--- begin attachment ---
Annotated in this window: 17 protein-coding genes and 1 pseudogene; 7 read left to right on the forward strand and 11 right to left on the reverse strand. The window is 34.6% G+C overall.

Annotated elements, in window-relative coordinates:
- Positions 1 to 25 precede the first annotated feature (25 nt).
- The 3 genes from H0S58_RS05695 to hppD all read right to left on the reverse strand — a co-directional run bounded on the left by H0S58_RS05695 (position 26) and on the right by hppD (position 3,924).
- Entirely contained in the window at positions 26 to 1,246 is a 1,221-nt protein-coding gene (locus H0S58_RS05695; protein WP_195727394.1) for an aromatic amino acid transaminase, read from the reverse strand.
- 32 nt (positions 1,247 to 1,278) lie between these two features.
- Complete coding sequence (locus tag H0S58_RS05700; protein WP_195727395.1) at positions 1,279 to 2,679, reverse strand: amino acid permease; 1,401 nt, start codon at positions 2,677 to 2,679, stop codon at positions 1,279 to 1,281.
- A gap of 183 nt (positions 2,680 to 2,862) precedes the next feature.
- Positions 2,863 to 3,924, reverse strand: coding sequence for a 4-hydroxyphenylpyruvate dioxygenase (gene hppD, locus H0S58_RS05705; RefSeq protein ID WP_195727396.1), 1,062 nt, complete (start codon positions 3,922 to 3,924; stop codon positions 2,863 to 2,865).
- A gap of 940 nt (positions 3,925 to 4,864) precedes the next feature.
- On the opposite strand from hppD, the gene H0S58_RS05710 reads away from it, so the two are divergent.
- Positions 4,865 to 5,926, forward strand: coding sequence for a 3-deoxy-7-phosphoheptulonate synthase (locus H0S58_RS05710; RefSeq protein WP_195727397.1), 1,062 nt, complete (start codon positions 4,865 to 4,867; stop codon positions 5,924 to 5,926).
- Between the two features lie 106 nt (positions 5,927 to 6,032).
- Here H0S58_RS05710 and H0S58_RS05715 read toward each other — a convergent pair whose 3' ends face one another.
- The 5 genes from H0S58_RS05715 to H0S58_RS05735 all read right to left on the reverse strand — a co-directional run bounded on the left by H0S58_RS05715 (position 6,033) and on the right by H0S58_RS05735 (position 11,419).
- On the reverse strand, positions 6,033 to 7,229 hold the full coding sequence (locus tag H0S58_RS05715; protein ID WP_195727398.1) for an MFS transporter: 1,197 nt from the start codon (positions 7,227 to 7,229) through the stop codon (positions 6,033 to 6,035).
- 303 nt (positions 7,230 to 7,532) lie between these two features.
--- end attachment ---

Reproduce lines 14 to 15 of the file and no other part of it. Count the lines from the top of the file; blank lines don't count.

- Here H0S58_RS05710 and H0S58_RS05715 read toward each other — a convergent pair whose 3' ends face one another.
- The 5 genes from H0S58_RS05715 to H0S58_RS05735 all read right to left on the reverse strand — a co-directional run bounded on the left by H0S58_RS05715 (position 6,033) and on the right by H0S58_RS05735 (position 11,419).